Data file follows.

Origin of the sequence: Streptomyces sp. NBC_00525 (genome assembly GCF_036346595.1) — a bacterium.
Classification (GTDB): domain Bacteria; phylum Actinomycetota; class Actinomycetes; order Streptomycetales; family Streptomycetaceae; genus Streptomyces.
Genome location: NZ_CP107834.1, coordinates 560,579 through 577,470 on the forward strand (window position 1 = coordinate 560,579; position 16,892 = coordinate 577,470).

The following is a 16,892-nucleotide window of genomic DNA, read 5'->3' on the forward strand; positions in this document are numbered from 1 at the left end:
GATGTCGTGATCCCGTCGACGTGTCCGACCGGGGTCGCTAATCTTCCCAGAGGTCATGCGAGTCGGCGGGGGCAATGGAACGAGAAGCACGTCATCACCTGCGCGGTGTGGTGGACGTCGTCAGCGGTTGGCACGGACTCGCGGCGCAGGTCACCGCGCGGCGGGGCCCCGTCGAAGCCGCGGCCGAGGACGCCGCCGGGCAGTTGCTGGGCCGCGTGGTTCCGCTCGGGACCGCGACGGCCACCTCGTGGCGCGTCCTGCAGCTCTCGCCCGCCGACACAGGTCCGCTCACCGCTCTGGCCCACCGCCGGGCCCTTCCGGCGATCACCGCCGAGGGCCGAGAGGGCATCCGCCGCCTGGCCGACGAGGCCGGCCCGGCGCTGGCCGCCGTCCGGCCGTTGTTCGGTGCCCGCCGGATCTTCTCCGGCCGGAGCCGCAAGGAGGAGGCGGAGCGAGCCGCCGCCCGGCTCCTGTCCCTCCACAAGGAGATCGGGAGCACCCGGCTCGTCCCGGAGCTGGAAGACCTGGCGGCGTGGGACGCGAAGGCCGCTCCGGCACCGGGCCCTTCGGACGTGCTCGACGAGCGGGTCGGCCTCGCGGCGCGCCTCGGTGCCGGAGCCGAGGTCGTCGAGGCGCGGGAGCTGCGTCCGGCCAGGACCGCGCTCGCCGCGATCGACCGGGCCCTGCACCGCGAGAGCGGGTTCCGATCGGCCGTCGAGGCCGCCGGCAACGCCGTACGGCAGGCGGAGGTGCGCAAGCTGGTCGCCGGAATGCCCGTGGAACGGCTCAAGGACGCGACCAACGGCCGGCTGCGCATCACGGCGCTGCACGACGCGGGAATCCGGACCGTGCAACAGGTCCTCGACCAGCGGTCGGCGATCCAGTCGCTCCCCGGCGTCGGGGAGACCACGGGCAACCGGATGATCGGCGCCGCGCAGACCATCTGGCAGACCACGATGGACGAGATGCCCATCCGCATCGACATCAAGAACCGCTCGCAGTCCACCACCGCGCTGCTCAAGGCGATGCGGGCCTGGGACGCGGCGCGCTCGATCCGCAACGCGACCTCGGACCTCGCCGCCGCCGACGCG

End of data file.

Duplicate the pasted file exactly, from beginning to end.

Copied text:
Origin of the sequence: Streptomyces sp. NBC_00525 (genome assembly GCF_036346595.1) — a bacterium.
Classification (GTDB): domain Bacteria; phylum Actinomycetota; class Actinomycetes; order Streptomycetales; family Streptomycetaceae; genus Streptomyces.
Genome location: NZ_CP107834.1, coordinates 560,579 through 577,470 on the forward strand (window position 1 = coordinate 560,579; position 16,892 = coordinate 577,470).

The following is a 16,892-nucleotide window of genomic DNA, read 5'->3' on the forward strand; positions in this document are numbered from 1 at the left end:
GATGTCGTGATCCCGTCGACGTGTCCGACCGGGGTCGCTAATCTTCCCAGAGGTCATGCGAGTCGGCGGGGGCAATGGAACGAGAAGCACGTCATCACCTGCGCGGTGTGGTGGACGTCGTCAGCGGTTGGCACGGACTCGCGGCGCAGGTCACCGCGCGGCGGGGCCCCGTCGAAGCCGCGGCCGAGGACGCCGCCGGGCAGTTGCTGGGCCGCGTGGTTCCGCTCGGGACCGCGACGGCCACCTCGTGGCGCGTCCTGCAGCTCTCGCCCGCCGACACAGGTCCGCTCACCGCTCTGGCCCACCGCCGGGCCCTTCCGGCGATCACCGCCGAGGGCCGAGAGGGCATCCGCCGCCTGGCCGACGAGGCCGGCCCGGCGCTGGCCGCCGTCCGGCCGTTGTTCGGTGCCCGCCGGATCTTCTCCGGCCGGAGCCGCAAGGAGGAGGCGGAGCGAGCCGCCGCCCGGCTCCTGTCCCTCCACAAGGAGATCGGGAGCACCCGGCTCGTCCCGGAGCTGGAAGACCTGGCGGCGTGGGACGCGAAGGCCGCTCCGGCACCGGGCCCTTCGGACGTGCTCGACGAGCGGGTCGGCCTCGCGGCGCGCCTCGGTGCCGGAGCCGAGGTCGTCGAGGCGCGGGAGCTGCGTCCGGCCAGGACCGCGCTCGCCGCGATCGACCGGGCCCTGCACCGCGAGAGCGGGTTCCGATCGGCCGTCGAGGCCGCCGGCAACGCCGTACGGCAGGCGGAGGTGCGCAAGCTGGTCGCCGGAATGCCCGTGGAACGGCTCAAGGACGCGACCAACGGCCGGCTGCGCATCACGGCGCTGCACGACGCGGGAATCCGGACCGTGCAACAGGTCCTCGACCAGCGGTCGGCGATCCAGTCGCTCCCCGGCGTCGGGGAGACCACGGGCAACCGGATGATCGGCGCCGCGCAGACCATCTGGCAGACCACGATGGACGAGATGCCCATCCGCATCGACATCAAGAACCGCTCGCAGTCCACCACCGCGCTGCTCAAGGCGATGCGGGCCTGGGACGCGGCGCGCTCGATCCGCAACGCGACCTCGGACCTCGCCGCCGCCGACGCG